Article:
USA — Guard Tackles Deadly Storms, Fires, Floods

ARLINGTON, Va., April 29, 2011 — Near­ly 3,000 Nation­al Guards­men are sup­port­ing civil­ian author­i­ties in response to a num­ber of fires, floods and tor­na­dos that have wreaked hav­oc across the coun­try, Defense Depart­ment offi­cials said today.
In the south­east­ern Unit­ed States, 1,200 Guards­men are pro­vid­ing relief fol­low­ing dead­ly storms and tor­na­dos that have killed an esti­mat­ed 300 peo­ple in six states.

Alaba­ma, the worst-hit state, has about 1,000 Guard mem­bers work­ing there. The death toll is expect­ed to increase, accord­ing to Nation­al Guard offi­cials. At least 131 peo­ple were killed in Wednesday’s storms there, with dozens more injured and up to a mil­lion res­i­dents were with­out elec­tric pow­er.

“I have acti­vat­ed the Alaba­ma Nation­al Guard to pro­vide assis­tance when­ev­er and wher­ev­er they are need­ed to help our local com­mu­ni­ties that have expe­ri­enced wide­spread destruc­tion,” Alaba­ma Gov. Robert Bent­ley said after declar­ing a state of emer­gency.

“These Guards­men are well-trained and will take every action nec­es­sary to pro­tect lives and prop­er­ty in this emer­gency,” Bent­ley said.

Guard mem­bers were deliv­er­ing tar­pau­lins and clear­ing roads after hun­dreds of homes and busi­ness­es were dam­aged, accord­ing to Alaba­ma Nation­al Guard offi­cials. Bent­ley has autho­rized the acti­va­tion of up to 2,000 Guard mem­bers.

The Nation­al Weath­er Ser­vice received more than 150 tor­na­do reports in the South, includ­ing more than 60 in Alaba­ma and almost 40 in Mis­sis­sip­pi. With reports con­tin­u­ing to come in, the tor­na­do out­break might be the worst since 148 tor­na­does struck 13 states in 16 hours in 1974, fore­cast­ers said.

About 120 sol­diers were assist­ing in tor­na­do recov­ery efforts yes­ter­day in Mis­sis­sip­pi, includ­ing the clo­sure of streets and pro­vid­ing com­mu­ni­ca­tions capa­bil­i­ties. A Mis­sis­sip­pi Air Nation­al Guard C‑26 Metro­lin­er fly­ing over Alaba­ma and Mis­sis­sip­pi was pro­vid­ing real-time storm dam­age video, the Mis­sis­sip­pi Guard report­ed.

The lat­est response comes as hun­dreds of Guard mem­bers already were sup­port­ing wild­land fire­fight­ing efforts in Texas, respond­ing to the after­math of an Arkansas tor­na­do and bat­tling flood­ing in six states: Indi­ana, Illi­nois, Ken­tucky, Min­neso­ta, Mis­souri and North Dako­ta.

About 170 cit­i­zen-sol­diers and Air Guard mem­bers were respond­ing in Arkansas after tor­na­does and high winds struck April 25, accord­ing to Arkansas Nation­al Guard offi­cials. Duties includ­ed assist­ing evac­uees, clear­ing roads, pro­vid­ing secu­ri­ty and trans­port­ing water.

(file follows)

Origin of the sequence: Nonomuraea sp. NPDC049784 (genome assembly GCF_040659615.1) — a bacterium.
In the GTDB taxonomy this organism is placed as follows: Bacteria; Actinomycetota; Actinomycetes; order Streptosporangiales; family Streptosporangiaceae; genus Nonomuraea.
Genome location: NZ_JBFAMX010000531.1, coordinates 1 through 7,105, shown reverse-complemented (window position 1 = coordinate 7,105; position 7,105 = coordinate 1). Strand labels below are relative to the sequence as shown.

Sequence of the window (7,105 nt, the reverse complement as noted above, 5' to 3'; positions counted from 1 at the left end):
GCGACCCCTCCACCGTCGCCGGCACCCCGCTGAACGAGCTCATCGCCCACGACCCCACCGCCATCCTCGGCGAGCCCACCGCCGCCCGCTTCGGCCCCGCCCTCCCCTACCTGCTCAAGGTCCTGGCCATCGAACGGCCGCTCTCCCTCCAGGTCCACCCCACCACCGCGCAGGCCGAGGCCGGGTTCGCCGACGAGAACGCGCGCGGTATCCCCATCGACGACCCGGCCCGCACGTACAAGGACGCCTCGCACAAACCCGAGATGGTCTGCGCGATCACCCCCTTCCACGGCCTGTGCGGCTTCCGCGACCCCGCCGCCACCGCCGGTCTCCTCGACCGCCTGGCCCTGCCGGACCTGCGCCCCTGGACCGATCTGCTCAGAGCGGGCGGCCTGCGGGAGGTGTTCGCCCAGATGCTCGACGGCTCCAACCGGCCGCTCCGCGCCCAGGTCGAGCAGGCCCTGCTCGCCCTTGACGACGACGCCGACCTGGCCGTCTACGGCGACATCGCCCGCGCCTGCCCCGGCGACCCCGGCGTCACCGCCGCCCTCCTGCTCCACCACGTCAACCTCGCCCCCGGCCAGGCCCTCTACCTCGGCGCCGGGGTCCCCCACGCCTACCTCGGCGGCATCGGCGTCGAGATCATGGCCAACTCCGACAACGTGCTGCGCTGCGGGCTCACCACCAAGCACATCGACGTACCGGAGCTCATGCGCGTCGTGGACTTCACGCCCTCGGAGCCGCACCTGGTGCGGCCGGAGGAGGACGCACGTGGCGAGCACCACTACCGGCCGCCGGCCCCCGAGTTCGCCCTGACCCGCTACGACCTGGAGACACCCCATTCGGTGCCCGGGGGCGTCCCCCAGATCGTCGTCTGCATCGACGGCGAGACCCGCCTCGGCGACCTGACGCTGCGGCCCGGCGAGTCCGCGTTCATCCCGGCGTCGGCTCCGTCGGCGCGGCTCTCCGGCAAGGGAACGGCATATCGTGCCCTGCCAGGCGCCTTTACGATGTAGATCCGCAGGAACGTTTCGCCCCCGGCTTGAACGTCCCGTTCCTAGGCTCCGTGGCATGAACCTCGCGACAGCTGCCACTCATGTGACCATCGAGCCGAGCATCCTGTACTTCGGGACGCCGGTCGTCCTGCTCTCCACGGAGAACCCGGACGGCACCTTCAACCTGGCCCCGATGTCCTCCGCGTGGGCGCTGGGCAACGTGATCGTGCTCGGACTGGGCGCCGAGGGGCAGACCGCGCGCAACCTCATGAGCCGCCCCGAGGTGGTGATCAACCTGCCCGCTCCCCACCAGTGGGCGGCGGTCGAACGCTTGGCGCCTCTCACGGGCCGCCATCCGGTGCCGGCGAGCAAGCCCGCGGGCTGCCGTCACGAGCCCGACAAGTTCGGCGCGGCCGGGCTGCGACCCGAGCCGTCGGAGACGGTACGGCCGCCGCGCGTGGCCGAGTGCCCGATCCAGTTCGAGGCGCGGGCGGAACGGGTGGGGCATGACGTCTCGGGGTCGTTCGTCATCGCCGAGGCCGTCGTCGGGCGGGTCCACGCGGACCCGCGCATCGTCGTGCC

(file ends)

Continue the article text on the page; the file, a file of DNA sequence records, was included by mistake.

Mod­er­ate to severe flood­ing has impact­ed the Red, Min­neso­ta, Mis­sis­sip­pi and Ohio Rivers, Guard offi­cials report­ed. About 1,700 Guards­men are pro­vid­ing flood relief in Mis­souri, North Dako­ta, Ken­tucky, Illi­nois and Indi­ana, accord­ing to Defense Depart­ment offi­cials.

Flood sup­port typ­i­cal­ly includes lev­ee patrols, quick reac­tion forces stand­ing by for res­cues, traf­fic con­trol points, sand­bag­ging, bar­ri­er con­struc­tion and oth­er duties.

In Ken­tucky, about 125 Guard mem­bers were sand­bag­ging, erect­ing water bar­ri­ers and sup­port­ing civil­ian law enforce­ment author­i­ties in response to Ohio Riv­er flood­ing. “The Nation­al Guard is Kentucky’s home­town defense force, and as such we have

a per­son­al stake in this fight,” said Air Force Maj. Gen. Edward Toni­ni, adju­tant gen­er­al. “We have the expe­ri­ence and exper­tise to see this cri­sis through.” Cit­i­zen-sol­diers and Air Guard mem­bers began respond­ing to Illi­nois flood threats April 26.

“We are still in the ear­ly stages of this mis­sion, so as always, we stand ready to answer the call for addi­tion­al sup­port if need­ed,” said Army Maj. Gen. William Enyart, adju­tant gen­er­al. “As we have dur­ing the floods of 1993 and 2008, our sol­diers and air­men are ready to assist when­ev­er and wher­ev­er.”

In Mis­souri, more than 600 Guard mem­bers were sup­port­ing tor­na­do and flood response with sand­bag­ging, earth mov­ing and water res­cue capa­bil­i­ties. Mis­souri Guard mem­bers res­cued a fam­i­ly strand­ed by flood waters on April 26.

“It’s been a heck of a day; it was rough,” Randy White told a Mis­souri Guard mem­ber after his son, daugh­ter-in-law and grand­chil­dren were res­cued. “It’s a good thing the Nation­al Guard is here. They did a great job.”

“Our con­cern is for the safe­ty of the cit­i­zens,” said Army Col. Wen­dul Hagler, task force com­man­der. “This is an impor­tant mis­sion. It’s about more than a few peo­ple. It’s about the liveli­hood of an entire com­mu­ni­ty.”

Guard mem­bers also are sup­port­ing the Bor­der Patrol on the nation’s South­west bor­der, con­tribut­ing to the Deep­wa­ter Hori­zon oil spill response, pro­tect­ing crit­i­cal infra­struc­ture and per­form­ing oth­er domes­tic mis­sions in sup­port of civil­ian author­i­ties.

Also, about 100 troops are fight­ing wild­fires in Texas, North Car­oli­na and Cal­i­for­nia.

Mean­while, more than 100,000 Guard mem­bers are either alert­ed, mobi­liz­ing, deployed or demo­bi­liz­ing for over­seas oper­a­tions in more than five coun­tries, accord­ing to Guard offi­cials.

(Editor’s Note: Nation­al Guard Bureau and indi­vid­ual state reports and civil­ian media con­tributed to this report.)

U.S. Depart­ment of Defense
Office of the Assis­tant Sec­re­tary of Defense (Pub­lic Affairs)

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